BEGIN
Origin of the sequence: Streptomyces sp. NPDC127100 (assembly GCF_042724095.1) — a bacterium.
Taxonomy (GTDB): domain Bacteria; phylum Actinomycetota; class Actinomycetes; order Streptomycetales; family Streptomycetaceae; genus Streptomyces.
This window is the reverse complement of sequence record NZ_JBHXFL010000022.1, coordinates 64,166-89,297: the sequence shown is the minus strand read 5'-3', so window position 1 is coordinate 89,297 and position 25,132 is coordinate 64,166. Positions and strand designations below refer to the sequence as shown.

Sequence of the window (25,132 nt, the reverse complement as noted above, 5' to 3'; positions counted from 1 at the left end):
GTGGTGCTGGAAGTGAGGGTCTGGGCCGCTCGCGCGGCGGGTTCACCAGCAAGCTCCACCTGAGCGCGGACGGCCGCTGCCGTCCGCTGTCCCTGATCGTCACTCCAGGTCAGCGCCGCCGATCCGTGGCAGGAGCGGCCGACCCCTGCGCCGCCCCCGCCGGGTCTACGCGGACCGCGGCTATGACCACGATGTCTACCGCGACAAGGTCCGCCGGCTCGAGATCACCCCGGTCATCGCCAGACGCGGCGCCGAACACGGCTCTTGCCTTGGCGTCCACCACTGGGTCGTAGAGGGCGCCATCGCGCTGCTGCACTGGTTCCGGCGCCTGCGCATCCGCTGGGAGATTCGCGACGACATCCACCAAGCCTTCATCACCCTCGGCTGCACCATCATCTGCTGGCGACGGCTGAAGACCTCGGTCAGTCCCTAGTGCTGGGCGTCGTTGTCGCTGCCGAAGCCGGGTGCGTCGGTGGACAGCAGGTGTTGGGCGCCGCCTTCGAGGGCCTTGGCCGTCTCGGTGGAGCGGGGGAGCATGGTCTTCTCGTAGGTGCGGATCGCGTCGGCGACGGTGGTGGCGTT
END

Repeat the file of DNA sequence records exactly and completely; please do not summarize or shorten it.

Origin of the sequence: Streptomyces sp. NPDC127100 (assembly GCF_042724095.1) — a bacterium.
Taxonomy (GTDB): domain Bacteria; phylum Actinomycetota; class Actinomycetes; order Streptomycetales; family Streptomycetaceae; genus Streptomyces.
This window is the reverse complement of sequence record NZ_JBHXFL010000022.1, coordinates 64,166-89,297: the sequence shown is the minus strand read 5'-3', so window position 1 is coordinate 89,297 and position 25,132 is coordinate 64,166. Positions and strand designations below refer to the sequence as shown.

Sequence of the window (25,132 nt, the reverse complement as noted above, 5' to 3'; positions counted from 1 at the left end):
GTGGTGCTGGAAGTGAGGGTCTGGGCCGCTCGCGCGGCGGGTTCACCAGCAAGCTCCACCTGAGCGCGGACGGCCGCTGCCGTCCGCTGTCCCTGATCGTCACTCCAGGTCAGCGCCGCCGATCCGTGGCAGGAGCGGCCGACCCCTGCGCCGCCCCCGCCGGGTCTACGCGGACCGCGGCTATGACCACGATGTCTACCGCGACAAGGTCCGCCGGCTCGAGATCACCCCGGTCATCGCCAGACGCGGCGCCGAACACGGCTCTTGCCTTGGCGTCCACCACTGGGTCGTAGAGGGCGCCATCGCGCTGCTGCACTGGTTCCGGCGCCTGCGCATCCGCTGGGAGATTCGCGACGACATCCACCAAGCCTTCATCACCCTCGGCTGCACCATCATCTGCTGGCGACGGCTGAAGACCTCGGTCAGTCCCTAGTGCTGGGCGTCGTTGTCGCTGCCGAAGCCGGGTGCGTCGGTGGACAGCAGGTGTTGGGCGCCGCCTTCGAGGGCCTTGGCCGTCTCGGTGGAGCGGGGGAGCATGGTCTTCTCGTAGGTGCGGATCGCGTCGGCGACGGTGGTGGCGTT